Mark has a cool technique of pushing a long pair of hemostats through the tissue and then out of it an inch or more away. Then he spreads them open, creating a taut area of tissue; then with the bovie a cut is made down the center. He repeats this around and around the mass. There is a regularity and rhythm to it, exposing more and more of the goiter as it is separated from the surrounding tissue.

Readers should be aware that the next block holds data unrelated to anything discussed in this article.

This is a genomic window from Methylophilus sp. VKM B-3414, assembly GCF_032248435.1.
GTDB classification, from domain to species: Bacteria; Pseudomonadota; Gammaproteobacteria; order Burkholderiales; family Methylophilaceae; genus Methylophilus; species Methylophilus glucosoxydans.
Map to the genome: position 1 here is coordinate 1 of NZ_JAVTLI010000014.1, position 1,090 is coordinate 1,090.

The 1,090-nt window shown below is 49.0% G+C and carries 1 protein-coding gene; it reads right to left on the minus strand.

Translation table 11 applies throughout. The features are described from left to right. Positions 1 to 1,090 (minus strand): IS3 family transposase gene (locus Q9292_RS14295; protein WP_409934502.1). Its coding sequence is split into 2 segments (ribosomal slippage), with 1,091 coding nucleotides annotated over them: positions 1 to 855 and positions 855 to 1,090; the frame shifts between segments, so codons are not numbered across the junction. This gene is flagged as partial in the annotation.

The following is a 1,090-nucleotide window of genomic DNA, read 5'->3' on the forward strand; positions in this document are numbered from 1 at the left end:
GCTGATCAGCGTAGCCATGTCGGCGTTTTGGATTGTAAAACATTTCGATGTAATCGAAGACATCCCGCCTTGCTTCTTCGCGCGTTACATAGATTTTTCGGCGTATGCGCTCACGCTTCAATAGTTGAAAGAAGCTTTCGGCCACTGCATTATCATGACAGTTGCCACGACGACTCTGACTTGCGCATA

We are now deep enough after about 40 minutes to get to the place where we are starting to really run into lots of blood supply. All growths and tumors many of us are so familiar with, create through angiogenesis, a nutrient /blood supply that allows them to grow and prosper. As we encounter each one of many vessels, Mark clamps it twice and then between the hemostats, with the bovie cuts through the vessel. Later we will return to each side of the cut and manually tie them off before releasing the hemostats. In one of the pictures you will see many hemostats exiting the wound, each stemming the blood flow from a vessel. I am caught by the visual; it is a circular ring of so many clamps that it strikes me more as the petals of a flower emanating from the opening we have made in this woman’s neck. So many in fact that when Mark asks for more, our table is out of them.